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October 26, 2016
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Private well survey and database planned in PA

In preparation for natural gas extraction and its potential impacts and opportunities, a session on methane migration was hosted by the Wayne County Oil and Gas Task Force on October 18 in Honesdale.

During his presentation, licensed professional geologist Brian Oram announced that a private well owner and watershed survey would be conducted to obtain information on regional concerns related to development of the Marcellus Shale.

Oram is the owner of BF Environmental Consultants, Inc. of Dallas, PA and former director of the Center for Environmental Quality at Wilkes University, where he oversaw production of a free publication on private well water testing (www.bfenvironmental.com/pdfs/Waterbooklet070610.pdf).

Oram opened his presentation with a plea to move beyond the division created by supporters and opponents of gas drilling and to focus on “understanding the risks” and testing private wells now. “It’s the match of the century,” Oram said. “Which side are we on? That’s the mindset that’s causing us problems.”

The primary risk Oram points to is the fact that nearly half of the private wells tested in Pennsylvania don’t meet the drinking water standards established by the EPA. Typical problems include corrosion, copper, lead, iron, manganese and methane, according to Oram.

“For 23 years, I’ve been encouraging private owners to test their water,” he said. “Maybe five percent do. It took an industry to come to town to get people to think about the quality of their own drinking water and to get it tested.”
Oram also discussed the Citizen Groundwater Database established at Wilkes University

The regional database provides a central location to store baseline pre-drilling and/or post-drilling water quality data in order to document quality by geological formation, identify existing regional issues or concerns and provide an unbiased community resource as well as a mechanism to track temporal,
spatial and other geospatial variations in water quality.

Data from 320 private wells in Luzerne County, secured with a full chain of custody and third party testing, is already stored. “Forty-nine percent of the wells tested in Luzerne County violated the drinking water standard for total coliform bacteria,” he said. “Twenty-five percent had elevated lead; 10% of the population is drinking water contaminated with e coli. Some private wells contain pthalates (plasticizers), which can cause gastrointestinal problems and are suspected endocrine disruptors and carcinogens.”

Oram is a passionate advocate for the establishment of well construction standards, and an active critic of “what PA has allowed to happen to the private well program” by not implementing such standards. Pennsylvania is one of two states without construction standards, according to Oram. The other is Alaska.

Wells with problems such as bacterial or viral contamination are conduits for contamination of aquifers, Oram added. “We need to fix those. These are the vulnerable points in our communities.” Water can also move along casings and contaminate the groundwater aquifer, he said.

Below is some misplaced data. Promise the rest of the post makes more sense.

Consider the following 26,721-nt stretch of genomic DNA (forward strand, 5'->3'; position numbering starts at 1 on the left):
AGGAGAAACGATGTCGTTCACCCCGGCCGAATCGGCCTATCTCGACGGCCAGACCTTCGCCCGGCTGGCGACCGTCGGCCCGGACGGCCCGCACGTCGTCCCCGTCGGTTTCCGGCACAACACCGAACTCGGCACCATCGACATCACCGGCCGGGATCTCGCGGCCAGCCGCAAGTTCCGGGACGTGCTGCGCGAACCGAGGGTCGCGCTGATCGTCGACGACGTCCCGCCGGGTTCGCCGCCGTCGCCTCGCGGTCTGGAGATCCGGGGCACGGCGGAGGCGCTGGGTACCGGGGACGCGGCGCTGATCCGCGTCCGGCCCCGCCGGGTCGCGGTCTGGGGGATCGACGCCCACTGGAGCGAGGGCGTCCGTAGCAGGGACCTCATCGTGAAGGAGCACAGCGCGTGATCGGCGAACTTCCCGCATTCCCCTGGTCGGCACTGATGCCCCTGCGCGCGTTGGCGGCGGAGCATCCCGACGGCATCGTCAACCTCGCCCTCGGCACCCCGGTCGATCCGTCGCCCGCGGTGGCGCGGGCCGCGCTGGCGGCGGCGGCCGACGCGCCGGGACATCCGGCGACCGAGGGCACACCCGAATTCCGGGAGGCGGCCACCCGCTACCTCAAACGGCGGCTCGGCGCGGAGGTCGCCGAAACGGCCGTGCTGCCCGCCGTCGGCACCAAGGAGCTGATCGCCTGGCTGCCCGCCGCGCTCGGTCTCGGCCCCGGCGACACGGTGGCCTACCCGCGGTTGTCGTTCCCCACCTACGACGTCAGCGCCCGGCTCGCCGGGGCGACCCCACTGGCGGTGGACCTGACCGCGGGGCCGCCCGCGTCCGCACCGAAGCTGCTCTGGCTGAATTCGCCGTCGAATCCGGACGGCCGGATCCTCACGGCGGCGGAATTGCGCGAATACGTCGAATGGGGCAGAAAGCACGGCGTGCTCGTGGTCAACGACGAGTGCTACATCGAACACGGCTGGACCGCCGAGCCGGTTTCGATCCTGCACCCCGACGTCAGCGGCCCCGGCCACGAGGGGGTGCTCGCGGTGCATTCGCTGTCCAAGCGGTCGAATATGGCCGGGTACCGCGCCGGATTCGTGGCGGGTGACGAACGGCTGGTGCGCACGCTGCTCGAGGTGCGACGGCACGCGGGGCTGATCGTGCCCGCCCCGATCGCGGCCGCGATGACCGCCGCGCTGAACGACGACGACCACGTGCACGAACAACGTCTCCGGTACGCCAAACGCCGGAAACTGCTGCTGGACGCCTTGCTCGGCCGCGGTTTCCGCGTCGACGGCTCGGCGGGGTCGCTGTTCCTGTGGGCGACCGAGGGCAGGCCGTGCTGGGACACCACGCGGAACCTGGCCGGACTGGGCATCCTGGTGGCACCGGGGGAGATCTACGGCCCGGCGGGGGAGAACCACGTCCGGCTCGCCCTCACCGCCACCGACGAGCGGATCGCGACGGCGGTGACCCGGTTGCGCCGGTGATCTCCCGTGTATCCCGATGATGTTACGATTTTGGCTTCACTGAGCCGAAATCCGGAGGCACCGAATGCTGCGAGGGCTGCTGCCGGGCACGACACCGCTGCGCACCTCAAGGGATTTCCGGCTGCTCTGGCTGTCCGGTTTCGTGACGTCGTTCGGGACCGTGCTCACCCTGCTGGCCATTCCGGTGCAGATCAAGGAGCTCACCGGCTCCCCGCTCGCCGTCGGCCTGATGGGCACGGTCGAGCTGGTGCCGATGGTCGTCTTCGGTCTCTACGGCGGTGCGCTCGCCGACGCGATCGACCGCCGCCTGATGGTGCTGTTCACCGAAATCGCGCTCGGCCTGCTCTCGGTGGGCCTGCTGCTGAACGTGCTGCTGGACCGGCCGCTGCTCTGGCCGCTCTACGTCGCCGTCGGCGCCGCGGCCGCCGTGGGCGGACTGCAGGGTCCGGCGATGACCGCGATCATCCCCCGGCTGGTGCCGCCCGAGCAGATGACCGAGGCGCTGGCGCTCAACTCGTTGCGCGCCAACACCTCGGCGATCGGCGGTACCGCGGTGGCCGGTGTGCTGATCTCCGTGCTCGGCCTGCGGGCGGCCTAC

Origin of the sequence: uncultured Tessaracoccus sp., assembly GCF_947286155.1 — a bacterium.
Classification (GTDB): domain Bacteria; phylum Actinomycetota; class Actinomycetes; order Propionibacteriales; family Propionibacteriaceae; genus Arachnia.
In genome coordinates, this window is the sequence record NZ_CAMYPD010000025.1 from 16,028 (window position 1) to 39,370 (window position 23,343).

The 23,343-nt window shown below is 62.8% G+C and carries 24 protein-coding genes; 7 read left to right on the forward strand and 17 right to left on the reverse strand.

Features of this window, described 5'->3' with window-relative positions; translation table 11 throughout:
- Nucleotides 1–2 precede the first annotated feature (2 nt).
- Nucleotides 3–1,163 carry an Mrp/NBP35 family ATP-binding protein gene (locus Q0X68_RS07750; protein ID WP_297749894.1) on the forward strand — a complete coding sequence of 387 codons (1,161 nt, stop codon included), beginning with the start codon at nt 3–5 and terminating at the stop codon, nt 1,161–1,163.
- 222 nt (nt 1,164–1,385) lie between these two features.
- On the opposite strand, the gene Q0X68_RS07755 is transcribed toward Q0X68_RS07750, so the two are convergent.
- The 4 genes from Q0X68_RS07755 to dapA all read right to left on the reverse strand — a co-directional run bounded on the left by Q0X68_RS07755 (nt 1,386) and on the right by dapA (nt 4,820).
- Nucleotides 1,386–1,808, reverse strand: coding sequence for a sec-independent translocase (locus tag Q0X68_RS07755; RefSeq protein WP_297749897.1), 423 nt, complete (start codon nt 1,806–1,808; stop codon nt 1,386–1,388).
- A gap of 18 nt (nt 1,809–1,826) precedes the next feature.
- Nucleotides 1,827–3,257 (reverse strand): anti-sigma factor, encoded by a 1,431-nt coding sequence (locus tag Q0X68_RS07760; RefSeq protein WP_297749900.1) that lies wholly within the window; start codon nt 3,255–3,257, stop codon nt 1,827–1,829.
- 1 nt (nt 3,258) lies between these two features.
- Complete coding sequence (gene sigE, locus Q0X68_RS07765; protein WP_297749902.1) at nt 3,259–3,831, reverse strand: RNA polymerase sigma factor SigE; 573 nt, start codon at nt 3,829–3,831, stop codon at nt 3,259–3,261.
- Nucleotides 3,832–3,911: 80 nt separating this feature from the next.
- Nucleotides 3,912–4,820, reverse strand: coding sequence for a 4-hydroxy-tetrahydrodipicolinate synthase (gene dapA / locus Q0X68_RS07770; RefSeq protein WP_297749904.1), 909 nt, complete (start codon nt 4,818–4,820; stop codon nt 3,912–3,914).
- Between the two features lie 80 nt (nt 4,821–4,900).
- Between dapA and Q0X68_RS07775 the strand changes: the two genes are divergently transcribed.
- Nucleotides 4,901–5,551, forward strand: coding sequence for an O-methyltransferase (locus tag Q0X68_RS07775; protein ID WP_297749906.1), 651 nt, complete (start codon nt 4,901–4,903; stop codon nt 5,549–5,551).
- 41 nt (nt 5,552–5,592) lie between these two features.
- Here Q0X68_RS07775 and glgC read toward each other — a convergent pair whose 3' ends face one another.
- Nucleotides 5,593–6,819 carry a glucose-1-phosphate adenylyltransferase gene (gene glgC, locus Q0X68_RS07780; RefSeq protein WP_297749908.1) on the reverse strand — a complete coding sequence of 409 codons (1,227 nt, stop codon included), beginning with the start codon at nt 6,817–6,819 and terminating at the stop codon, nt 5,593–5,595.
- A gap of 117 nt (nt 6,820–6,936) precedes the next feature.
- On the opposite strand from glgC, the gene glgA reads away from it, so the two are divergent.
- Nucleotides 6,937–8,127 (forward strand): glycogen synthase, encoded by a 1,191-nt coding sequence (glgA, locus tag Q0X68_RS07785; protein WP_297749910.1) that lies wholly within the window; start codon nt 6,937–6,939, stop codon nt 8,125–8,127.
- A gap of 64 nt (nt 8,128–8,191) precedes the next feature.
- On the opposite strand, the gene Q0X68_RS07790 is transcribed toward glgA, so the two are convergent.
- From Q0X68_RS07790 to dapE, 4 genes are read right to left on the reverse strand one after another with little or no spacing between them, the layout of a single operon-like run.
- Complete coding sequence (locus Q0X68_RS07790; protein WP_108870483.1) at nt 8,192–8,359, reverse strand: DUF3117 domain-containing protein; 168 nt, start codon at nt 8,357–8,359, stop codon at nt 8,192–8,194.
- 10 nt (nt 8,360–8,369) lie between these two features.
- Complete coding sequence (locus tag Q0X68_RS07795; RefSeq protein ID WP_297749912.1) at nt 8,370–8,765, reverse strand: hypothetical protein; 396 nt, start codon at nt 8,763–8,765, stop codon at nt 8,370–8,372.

Oram urged audience members to get baseline testing done now. “Spend what you can afford,” he said. “There’s a list of recommended DEP parameters which runs about $400.” If doing baseline testing, he recommends adding tests for methane, ethane and propane.

BF Environmental’s Private Well Owner Survey seeks information on regional concerns related to Marcellus Shale and other non-point sources of pollution. The survey also aims to gauge support for a construction standard for new private wells, and to find out if citizens would test their water once a year if it only cost about $50.

The company is also absorbing the costs for free radon testing for 200 private wells to explore “how a migration event could occur if it may be related to a Marcellus Shale activity.” The web-based survey (www.surveymonkey.com/s/NMG6RQ3can) can be filled out online or mailed in. The company also offers baseline testing related to Marcellus Shale development and has recommended testing packages that are region specific.

Oram urged local leadership to use the results of such testing to inform decision-making, support solutions that fix problematic private wells and develop a community support program where citizens can call and get answers.

The event also featured Burt Waite, senior geologist and program director for Moody and Associates, Inc. who spoke on “Understanding Stray Gas in Pennsylvania.” Wayne County commissioners Brian Smith and Wendell Kay offered concluding remarks.

“Understand the risks,” said Smith. “Make good decisions based on what the risks really are and do that by talking to the people who have the skill sets that can help address those risks and solve the problems. That’s what we’re doing by having these forums.”

Kay added, “The goal of this organization is to educate as many of us as possible to all the aspects. This commission is looking at a whole variety of issues, both positive and negative, that will come about as part of this economic opportunity that we all hope we will enjoy.”

For more information visit www.bfen vironmental.com, www.water-research.net, www.wilkes.edu/water or www.epa.gov/safewater.